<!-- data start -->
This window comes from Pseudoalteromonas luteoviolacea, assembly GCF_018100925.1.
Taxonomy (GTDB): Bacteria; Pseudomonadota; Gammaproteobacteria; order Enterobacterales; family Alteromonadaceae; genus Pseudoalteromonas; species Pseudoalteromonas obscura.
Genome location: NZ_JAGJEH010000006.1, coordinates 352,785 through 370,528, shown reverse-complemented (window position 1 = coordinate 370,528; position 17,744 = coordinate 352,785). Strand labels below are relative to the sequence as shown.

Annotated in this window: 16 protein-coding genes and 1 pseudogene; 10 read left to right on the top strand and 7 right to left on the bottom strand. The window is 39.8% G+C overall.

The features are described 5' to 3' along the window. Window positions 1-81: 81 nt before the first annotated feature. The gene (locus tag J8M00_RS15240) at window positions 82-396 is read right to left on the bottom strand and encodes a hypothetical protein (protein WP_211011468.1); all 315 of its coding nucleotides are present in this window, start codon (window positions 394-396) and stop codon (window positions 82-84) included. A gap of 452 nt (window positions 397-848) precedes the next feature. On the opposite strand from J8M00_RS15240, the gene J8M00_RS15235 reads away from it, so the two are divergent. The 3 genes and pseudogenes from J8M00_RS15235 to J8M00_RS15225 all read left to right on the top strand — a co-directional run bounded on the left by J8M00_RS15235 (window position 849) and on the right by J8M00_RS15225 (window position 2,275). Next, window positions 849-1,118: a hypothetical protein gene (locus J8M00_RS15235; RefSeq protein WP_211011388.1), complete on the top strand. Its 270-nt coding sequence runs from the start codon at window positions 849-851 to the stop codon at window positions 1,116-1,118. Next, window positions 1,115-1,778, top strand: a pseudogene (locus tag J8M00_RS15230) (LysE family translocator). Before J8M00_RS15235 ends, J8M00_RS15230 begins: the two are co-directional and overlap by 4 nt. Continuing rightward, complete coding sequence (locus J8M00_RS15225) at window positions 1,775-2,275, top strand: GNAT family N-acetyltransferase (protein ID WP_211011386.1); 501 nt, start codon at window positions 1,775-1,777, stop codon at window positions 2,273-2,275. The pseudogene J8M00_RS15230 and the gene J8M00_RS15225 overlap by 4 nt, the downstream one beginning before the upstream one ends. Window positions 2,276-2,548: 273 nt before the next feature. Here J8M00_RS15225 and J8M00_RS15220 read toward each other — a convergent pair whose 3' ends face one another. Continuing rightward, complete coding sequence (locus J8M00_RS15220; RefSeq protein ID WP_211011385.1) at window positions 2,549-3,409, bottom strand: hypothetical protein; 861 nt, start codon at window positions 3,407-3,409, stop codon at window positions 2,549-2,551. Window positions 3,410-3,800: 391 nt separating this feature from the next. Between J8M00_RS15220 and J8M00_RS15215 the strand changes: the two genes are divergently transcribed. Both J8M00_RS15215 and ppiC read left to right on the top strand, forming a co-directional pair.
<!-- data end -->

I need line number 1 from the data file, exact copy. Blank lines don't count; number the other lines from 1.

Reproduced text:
This window comes from Pseudoalteromonas luteoviolacea, assembly GCF_018100925.1.